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Standing Rock trip, campus colloquium connect students with Indigenous communities

By Dave Larsen

The University of Dayton’s efforts to build connections with America’s Indigenous communities extend from campus to the Black Hills of South Dakota.

In May, Race and Ethnic Studies Program Director Tom Morgan brought five UD students to the Standing Rock Indian Reservation, which straddles the North and South Dakota borders, for a 10-day cross-cultural immersion in which they helped butcher a buffalo, clean up a cemetery and build a greenhouse.

In November, Morgan co-chaired the 2023 Native Peoples of the Americas Colloquium on UD’s campus. Launched in 2000, the colloquium is an annual gathering that shines light on Indigenous peoples’ history, culture and spirituality through presentations, performances and workshops.

This year’s event focused on the “Indigenous Miami Valley” and featured activists, academics and artisans who are advancing native cultural continuance in the Dayton area, which was the homeland of the Osage, Miami and Shawnee nations.

“Today we are gathered on the unceded land of these people,” said Morgan, associate professor of American and African American literature, during his opening remarks. “I ask you to acknowledge these communities, their elders both past and present, as well as future generations.”

This year’s event included a session with local Indigenous leaders and community members, who discussed engaging with native people to build a more inclusive future. Another session focused on the educational and research partnership between the Miami Tribe of Oklahoma and Miami University in Oxford, Ohio.

“We want to share to whatever extent we can the work of the Miami Tribe and the Myaamia Center at Miami University with our broader community,” said Kara Strass, the center’s director of Miami Tribe relations and an enrolled citizen of the Miami Tribe of Oklahoma. “Being able to give presentations like this one is a great opportunity to share that work, connect with people across our region and hopefully push this work forward in a variety of ways.”

The colloquium also featured two craft sessions for students with Leon Sam Briggs, an enrolled Tonawanda Seneca artisan of the Hawk Clan, who has visited UD regularly since 1998. He taught students how to make a bone eagle feather necklace and an amulet bag.

Briggs also engaged with Morgan’s students during their May trip to Standing Rock. He has welcomed UD students to the reservation since 1999, when retired communication lecturer Mary Anne Angel started making regular trips there.

“I am educating the future educators, and trying to get a lot of the historical trauma and issues corrected,” Briggs said. “Working with college students who are going to be teaching or working, that is my biggest goal.”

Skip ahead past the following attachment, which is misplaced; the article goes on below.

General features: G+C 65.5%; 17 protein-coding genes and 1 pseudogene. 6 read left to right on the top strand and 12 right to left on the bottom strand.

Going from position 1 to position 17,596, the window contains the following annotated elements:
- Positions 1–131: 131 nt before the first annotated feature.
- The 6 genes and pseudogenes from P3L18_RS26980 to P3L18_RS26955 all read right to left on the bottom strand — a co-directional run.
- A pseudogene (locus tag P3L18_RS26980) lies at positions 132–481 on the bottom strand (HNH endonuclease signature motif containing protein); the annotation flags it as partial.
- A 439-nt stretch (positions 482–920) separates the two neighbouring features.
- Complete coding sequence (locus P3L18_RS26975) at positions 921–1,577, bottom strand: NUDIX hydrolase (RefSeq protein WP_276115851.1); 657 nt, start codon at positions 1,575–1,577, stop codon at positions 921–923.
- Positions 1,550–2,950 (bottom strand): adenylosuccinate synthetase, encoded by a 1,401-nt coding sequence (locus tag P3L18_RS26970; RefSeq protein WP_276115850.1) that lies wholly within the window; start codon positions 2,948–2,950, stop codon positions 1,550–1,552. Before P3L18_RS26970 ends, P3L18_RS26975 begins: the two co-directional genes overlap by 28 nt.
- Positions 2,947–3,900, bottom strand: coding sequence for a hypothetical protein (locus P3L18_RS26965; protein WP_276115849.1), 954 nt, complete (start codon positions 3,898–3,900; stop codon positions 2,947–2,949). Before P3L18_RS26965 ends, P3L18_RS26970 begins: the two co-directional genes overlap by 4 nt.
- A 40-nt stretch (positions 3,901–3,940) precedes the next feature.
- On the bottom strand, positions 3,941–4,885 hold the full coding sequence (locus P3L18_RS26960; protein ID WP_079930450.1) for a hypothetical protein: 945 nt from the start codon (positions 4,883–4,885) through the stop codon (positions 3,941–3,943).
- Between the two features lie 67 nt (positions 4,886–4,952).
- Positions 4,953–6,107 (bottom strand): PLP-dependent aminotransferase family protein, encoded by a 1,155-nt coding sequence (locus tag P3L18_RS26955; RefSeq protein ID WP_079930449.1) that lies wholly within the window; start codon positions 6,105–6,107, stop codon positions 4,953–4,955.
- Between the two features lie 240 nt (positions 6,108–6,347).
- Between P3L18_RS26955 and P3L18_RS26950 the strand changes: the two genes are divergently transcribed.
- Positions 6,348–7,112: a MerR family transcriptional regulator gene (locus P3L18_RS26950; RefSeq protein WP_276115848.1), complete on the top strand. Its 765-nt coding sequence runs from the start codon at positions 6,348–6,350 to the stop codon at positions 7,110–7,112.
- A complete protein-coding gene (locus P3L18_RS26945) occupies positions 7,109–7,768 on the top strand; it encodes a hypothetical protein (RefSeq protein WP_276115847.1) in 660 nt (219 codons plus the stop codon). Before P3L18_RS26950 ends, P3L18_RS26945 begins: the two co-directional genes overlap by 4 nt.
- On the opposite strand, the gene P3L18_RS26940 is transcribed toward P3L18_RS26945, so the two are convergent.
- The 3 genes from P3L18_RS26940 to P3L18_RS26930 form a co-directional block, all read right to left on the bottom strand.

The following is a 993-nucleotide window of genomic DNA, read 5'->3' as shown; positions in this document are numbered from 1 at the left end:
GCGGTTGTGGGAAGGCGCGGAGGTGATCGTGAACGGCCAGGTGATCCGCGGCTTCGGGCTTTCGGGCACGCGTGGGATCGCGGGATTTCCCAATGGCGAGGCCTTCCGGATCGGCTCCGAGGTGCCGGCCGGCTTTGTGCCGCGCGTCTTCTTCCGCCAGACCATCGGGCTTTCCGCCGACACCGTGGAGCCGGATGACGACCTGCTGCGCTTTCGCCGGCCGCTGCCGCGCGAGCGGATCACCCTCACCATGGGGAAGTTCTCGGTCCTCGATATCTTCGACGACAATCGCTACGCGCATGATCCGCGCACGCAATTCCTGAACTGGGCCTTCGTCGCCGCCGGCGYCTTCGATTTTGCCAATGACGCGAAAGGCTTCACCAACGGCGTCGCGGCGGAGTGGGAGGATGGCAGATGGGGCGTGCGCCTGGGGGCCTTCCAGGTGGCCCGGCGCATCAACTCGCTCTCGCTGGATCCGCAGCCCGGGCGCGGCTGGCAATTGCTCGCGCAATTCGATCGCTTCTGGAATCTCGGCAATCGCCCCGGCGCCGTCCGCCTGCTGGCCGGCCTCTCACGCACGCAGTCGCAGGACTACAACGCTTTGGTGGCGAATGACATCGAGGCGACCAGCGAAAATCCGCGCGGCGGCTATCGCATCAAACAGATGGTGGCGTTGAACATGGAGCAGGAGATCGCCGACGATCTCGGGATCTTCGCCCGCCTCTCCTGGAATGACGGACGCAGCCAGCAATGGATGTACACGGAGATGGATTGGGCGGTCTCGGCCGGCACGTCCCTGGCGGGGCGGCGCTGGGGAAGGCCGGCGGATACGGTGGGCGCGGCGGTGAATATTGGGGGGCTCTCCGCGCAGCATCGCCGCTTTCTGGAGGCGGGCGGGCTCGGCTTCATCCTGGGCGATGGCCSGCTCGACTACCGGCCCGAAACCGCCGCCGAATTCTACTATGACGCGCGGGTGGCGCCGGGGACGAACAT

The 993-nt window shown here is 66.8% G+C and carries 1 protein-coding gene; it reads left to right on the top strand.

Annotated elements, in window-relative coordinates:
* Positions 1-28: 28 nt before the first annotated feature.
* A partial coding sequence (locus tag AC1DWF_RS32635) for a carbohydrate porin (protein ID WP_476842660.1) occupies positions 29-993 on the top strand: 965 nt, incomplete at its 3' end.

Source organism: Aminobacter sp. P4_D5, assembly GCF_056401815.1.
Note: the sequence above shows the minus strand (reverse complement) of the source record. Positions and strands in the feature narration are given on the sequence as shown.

Briggs said the cultural immersion at Standing Rock takes students out of their comfort zones. He brings students to places, including sacred and historical sites, that as non-natives they would never get to see.

“A lot of these students have gone through and done things they never would have done in their life, and they were happy and proud because it was life-changing to do the stuff that we did and see they made a positive change for somebody,” Briggs said.

One example from May was the buffalo hunt and community meat distribution.

“We missed the hunt part, which was fine,” Morgan said. “It probably would have been more than some of our students were ready to deal with.”

Morgan and the students helped process the carcass into stew meat and buffalo burger, and packaged the meat with a vacuum sealer for community members. They also attended a workshop on how to make bison soup.

Before embarking on the two-day, 1,200-mile drive to Standing Rock, the students took an eight-week mini course during the spring semester to learn about the reservation and the Dakota, Lakota and Nakota people of the Sioux Tribe.

In addition to Briggs, they engaged with the Rev. John Floberg, rector of three Episcopal congregations serving Standing Rock; Phyllis Young from the Lakota People’s Law Project; and Crystal Weasel from Wozu, a tribal nonprofit whose mission is to create a lifeline to the land connecting past and future generations.

“Going on this trip helped me learn about the Indigenous community, which sparked questions about the lack of human rights on reservations,” said Ximena Silva-Aguirre, a senior human rights studies major from Cicero, Illinois. “I hope to do some type of internship for one of the organizations we were introduced to on the trip.”

For more information, visit the Race and Ethnic Studies program website.

Top photo: Leon Sam Briggs, an enrolled Tonawanda Seneca artisan of the Hawk Clan, works with UD students at the 2023 Native Peoples of the Americas Colloquium. Middle: UD Students at Standing Rock Indian Reservation for a 10-day cross-cultural immersion. 

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